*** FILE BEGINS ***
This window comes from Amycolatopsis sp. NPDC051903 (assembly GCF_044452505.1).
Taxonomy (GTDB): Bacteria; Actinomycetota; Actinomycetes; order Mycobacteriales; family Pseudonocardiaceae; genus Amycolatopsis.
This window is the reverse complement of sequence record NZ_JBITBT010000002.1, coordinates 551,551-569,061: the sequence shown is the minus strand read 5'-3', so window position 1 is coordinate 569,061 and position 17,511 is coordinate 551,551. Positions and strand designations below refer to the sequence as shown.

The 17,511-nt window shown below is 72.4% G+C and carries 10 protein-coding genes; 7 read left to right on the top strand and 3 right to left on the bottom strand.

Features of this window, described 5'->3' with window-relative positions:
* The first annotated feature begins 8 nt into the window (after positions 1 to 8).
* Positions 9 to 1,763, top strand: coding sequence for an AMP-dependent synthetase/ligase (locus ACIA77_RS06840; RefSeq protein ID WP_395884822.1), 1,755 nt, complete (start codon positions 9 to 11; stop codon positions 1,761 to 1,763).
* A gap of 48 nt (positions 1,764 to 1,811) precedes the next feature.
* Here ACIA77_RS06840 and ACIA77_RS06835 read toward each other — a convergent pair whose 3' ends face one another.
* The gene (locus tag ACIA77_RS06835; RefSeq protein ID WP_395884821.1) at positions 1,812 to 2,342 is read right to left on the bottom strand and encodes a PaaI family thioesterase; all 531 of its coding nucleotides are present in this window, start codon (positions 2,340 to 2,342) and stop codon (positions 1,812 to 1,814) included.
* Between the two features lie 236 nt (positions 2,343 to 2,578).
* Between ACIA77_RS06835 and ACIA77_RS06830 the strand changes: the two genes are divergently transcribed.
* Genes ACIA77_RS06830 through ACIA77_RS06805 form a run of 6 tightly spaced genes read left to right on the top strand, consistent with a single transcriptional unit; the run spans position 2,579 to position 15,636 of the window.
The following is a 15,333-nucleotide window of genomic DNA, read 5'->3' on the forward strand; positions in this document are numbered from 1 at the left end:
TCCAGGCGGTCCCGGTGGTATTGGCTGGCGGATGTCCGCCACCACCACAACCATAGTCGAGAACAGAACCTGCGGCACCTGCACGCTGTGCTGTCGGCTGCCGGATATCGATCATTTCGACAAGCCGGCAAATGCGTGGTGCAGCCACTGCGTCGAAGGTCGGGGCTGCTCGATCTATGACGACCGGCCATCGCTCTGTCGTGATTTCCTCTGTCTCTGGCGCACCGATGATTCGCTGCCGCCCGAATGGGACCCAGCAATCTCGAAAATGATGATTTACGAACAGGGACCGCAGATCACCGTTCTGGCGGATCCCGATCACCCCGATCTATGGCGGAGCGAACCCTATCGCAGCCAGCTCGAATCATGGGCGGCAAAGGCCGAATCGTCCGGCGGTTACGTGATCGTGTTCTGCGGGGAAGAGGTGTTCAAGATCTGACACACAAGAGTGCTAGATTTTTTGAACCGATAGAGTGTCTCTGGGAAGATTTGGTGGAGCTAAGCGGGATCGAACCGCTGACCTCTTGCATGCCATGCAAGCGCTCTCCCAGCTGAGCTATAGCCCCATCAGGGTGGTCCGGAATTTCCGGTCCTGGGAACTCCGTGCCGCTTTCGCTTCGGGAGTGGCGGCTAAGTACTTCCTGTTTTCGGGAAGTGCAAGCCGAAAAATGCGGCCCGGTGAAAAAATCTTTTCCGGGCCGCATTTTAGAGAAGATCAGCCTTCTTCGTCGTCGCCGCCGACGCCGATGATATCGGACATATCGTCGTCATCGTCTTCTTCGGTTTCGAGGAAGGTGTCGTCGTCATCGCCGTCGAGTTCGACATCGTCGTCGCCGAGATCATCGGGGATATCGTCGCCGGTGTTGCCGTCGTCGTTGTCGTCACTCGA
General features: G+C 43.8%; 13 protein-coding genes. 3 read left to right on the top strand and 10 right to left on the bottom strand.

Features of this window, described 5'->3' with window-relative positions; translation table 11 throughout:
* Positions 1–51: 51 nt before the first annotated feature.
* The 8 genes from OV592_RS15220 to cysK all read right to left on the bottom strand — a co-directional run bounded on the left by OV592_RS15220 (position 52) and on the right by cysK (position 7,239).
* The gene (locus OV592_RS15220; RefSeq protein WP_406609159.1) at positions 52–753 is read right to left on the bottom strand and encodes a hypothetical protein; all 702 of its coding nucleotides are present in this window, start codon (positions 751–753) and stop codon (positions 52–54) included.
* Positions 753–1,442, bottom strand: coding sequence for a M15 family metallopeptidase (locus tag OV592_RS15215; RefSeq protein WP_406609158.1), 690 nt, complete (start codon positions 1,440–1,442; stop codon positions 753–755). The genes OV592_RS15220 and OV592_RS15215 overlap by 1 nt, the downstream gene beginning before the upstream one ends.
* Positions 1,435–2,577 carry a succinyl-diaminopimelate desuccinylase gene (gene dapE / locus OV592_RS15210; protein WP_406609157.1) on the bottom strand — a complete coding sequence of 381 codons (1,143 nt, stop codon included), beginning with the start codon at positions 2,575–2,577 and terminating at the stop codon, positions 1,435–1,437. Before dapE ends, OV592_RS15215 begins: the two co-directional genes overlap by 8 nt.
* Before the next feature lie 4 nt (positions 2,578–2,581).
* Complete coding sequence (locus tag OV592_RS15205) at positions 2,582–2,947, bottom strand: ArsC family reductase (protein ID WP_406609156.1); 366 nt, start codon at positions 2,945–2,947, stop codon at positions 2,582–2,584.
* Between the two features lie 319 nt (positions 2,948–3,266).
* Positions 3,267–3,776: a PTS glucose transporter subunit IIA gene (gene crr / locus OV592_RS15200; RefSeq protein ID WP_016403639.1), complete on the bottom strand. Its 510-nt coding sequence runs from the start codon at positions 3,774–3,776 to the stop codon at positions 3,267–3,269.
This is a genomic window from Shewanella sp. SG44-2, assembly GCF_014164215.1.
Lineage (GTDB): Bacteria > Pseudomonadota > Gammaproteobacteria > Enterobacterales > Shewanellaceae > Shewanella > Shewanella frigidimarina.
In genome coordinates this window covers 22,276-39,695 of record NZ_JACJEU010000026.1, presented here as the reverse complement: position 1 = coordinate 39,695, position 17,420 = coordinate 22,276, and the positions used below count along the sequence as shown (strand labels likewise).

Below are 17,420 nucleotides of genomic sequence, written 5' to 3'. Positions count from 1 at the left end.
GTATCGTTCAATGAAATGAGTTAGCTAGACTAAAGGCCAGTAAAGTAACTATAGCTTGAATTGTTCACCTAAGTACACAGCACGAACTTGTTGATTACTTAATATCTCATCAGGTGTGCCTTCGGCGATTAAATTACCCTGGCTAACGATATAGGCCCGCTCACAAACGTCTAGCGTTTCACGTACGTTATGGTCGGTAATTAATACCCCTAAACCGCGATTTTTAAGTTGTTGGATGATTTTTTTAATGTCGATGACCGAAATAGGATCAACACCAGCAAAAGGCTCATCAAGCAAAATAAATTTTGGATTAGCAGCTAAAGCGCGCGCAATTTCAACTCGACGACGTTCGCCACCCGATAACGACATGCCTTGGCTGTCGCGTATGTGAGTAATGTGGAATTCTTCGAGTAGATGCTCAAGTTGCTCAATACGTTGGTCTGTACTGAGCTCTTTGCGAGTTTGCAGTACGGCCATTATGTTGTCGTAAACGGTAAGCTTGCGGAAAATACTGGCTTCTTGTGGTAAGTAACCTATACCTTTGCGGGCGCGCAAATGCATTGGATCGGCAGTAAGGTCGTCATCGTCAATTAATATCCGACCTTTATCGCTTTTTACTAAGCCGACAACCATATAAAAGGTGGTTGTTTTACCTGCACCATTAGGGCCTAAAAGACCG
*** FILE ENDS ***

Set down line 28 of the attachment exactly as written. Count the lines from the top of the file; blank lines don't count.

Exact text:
Lineage (GTDB): Bacteria > Pseudomonadota > Gammaproteobacteria > Enterobacterales > Shewanellaceae > Shewanella > Shewanella frigidimarina.